As schools, restaurants and other businesses cancel large orders for produce and dairy, America's farmers have been forced to throw out thousands of tons of fresh food.
While grocery stores are struggling to keep essential, non-perishable items like toilet paper and dried pasta in stock, farmers who rely on business from wholesalers have been forced to dump thousands of gallons of fresh frutis, vegetables and milk.
According to The New York Times, the coronavirus pandemic has completely altered markets away from commercial food services to grocery stores and retail. As a result, farms that rely heavily on large contracts from companies that service schools, colleges and chain restaurants suddenly have no one to buy their product.
As a result, much of their perishable produce has gone to waste. Dairy Farmers of America estimates that farmers are dumping as many as 3.7 million gallons of milk each day, according to The New York Times.
According to Politico, some grocery chains like Kroger as working with foodservice companies like Sysco and U.S. Foods to share labor and keep store shelves stocked. But for farmers and foodservice companies alike, it's a difficult and expensive process to pivot from wholesale to retail. Sending food to grocery stores means new packaging and a higher standard for produce, things that take time and money to develop.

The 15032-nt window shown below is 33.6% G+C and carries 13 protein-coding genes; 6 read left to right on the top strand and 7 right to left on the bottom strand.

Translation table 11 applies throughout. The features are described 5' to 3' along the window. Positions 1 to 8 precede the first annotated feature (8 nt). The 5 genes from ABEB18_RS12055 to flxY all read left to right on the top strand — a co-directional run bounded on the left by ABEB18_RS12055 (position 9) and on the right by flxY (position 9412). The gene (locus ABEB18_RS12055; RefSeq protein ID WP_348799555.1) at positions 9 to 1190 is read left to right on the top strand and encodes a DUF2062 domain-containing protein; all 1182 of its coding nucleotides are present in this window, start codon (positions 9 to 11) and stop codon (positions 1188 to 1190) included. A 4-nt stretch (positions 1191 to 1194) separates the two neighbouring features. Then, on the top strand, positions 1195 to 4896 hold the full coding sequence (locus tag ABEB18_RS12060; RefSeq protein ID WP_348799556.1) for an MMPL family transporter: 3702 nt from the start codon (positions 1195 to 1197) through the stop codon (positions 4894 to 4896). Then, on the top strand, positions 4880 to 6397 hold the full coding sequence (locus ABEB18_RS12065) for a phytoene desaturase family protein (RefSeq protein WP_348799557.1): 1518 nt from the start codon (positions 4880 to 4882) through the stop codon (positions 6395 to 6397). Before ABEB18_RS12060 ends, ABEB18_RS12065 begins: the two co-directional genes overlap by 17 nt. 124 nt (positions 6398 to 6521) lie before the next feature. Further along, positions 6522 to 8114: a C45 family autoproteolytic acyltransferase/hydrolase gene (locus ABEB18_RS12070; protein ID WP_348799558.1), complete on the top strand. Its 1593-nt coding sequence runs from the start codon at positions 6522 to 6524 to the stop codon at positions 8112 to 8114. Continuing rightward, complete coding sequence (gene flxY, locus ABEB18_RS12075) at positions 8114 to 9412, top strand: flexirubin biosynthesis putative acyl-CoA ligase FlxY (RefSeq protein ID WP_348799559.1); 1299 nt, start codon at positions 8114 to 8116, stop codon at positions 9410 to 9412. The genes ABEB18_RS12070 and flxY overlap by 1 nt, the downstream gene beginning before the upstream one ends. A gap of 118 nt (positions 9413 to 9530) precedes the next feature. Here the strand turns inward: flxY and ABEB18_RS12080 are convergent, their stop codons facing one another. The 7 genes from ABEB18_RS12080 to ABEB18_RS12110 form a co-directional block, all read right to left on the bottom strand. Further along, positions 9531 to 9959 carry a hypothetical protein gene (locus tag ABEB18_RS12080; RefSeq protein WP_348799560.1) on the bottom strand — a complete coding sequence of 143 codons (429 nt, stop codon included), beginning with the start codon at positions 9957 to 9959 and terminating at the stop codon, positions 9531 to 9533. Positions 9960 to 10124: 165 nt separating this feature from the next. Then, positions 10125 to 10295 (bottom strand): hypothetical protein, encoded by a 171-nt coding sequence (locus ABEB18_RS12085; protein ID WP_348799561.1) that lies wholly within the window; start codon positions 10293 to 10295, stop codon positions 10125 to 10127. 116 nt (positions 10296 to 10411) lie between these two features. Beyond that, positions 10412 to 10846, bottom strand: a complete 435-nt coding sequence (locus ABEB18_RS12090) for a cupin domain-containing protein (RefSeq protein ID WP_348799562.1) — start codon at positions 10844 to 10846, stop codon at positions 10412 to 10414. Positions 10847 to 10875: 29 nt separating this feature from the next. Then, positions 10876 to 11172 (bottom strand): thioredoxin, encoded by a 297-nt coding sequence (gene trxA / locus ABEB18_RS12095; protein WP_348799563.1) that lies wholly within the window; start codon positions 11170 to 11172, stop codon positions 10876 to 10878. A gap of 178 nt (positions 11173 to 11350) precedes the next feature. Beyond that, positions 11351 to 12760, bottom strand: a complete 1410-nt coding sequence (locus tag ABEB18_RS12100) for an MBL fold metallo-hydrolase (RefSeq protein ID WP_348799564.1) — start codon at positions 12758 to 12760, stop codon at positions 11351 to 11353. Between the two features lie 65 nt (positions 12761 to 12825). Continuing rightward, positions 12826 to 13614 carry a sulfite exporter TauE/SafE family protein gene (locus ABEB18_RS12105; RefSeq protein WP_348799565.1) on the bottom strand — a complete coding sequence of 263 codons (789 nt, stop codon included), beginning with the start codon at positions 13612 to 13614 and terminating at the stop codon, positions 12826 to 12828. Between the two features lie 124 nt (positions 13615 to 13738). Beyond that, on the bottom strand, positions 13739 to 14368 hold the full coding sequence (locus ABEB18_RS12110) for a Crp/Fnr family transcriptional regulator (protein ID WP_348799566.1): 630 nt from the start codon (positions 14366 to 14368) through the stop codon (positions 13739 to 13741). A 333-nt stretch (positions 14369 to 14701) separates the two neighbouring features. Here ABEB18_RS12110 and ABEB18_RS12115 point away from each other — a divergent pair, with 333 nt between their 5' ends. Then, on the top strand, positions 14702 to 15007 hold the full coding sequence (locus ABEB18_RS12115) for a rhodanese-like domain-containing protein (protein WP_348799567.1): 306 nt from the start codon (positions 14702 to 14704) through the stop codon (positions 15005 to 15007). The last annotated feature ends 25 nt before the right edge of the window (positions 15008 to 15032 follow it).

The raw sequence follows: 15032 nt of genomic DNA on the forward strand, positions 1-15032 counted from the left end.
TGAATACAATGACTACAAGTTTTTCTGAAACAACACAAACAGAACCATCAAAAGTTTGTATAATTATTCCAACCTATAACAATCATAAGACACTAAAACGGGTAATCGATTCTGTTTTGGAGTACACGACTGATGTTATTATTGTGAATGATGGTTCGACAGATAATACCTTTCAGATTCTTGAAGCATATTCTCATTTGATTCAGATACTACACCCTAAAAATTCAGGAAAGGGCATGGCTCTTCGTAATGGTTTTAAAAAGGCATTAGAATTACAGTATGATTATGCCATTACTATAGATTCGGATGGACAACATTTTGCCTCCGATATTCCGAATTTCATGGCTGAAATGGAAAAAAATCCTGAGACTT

In addition, for many farmers, it's not possible to pause production and wait for demand to increase. For example, Politico reports that readying pork products for sale is a ninth-month process, beginning with the birth of piglets.
"Pigs continue to be born every day, whether they keep the whole capacity,” Richard Guebert Jr., Illinois Farm Bureau president, told Politico.
According to The Guardian, farmers in California and Florida have been hit especially hard. In addition, dairy futures have nosedived — another blow to an industry that was already struggling due to tariffs thanks to a trade war with China.